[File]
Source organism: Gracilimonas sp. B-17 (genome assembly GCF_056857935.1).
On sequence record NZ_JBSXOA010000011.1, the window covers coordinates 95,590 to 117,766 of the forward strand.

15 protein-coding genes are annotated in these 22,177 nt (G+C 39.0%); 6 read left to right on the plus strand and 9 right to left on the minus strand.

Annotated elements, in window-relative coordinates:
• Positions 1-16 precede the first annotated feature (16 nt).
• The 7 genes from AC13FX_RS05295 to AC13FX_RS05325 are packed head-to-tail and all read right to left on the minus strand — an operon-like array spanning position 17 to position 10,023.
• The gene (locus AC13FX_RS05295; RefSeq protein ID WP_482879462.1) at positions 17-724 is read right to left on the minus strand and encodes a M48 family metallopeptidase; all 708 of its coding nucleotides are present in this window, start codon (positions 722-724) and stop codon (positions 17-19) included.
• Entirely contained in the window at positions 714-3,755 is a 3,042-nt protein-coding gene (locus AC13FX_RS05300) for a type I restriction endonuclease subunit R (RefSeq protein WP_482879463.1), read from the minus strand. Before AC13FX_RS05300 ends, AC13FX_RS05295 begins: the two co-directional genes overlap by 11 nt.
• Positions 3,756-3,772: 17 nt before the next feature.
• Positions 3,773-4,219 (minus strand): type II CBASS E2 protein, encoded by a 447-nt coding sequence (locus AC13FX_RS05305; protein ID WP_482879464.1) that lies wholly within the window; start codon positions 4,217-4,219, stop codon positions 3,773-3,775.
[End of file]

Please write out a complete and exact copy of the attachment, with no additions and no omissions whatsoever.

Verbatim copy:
Source organism: Gracilimonas sp. B-17 (genome assembly GCF_056857935.1).
On sequence record NZ_JBSXOA010000011.1, the window covers coordinates 95,590 to 117,766 of the forward strand.

15 protein-coding genes are annotated in these 22,177 nt (G+C 39.0%); 6 read left to right on the plus strand and 9 right to left on the minus strand.

Annotated elements, in window-relative coordinates:
• Positions 1-16 precede the first annotated feature (16 nt).
• The 7 genes from AC13FX_RS05295 to AC13FX_RS05325 are packed head-to-tail and all read right to left on the minus strand — an operon-like array spanning position 17 to position 10,023.
• The gene (locus AC13FX_RS05295; RefSeq protein ID WP_482879462.1) at positions 17-724 is read right to left on the minus strand and encodes a M48 family metallopeptidase; all 708 of its coding nucleotides are present in this window, start codon (positions 722-724) and stop codon (positions 17-19) included.
• Entirely contained in the window at positions 714-3,755 is a 3,042-nt protein-coding gene (locus AC13FX_RS05300) for a type I restriction endonuclease subunit R (RefSeq protein WP_482879463.1), read from the minus strand. Before AC13FX_RS05300 ends, AC13FX_RS05295 begins: the two co-directional genes overlap by 11 nt.
• Positions 3,756-3,772: 17 nt before the next feature.
• Positions 3,773-4,219 (minus strand): type II CBASS E2 protein, encoded by a 447-nt coding sequence (locus AC13FX_RS05305; protein ID WP_482879464.1) that lies wholly within the window; start codon positions 4,217-4,219, stop codon positions 3,773-3,775.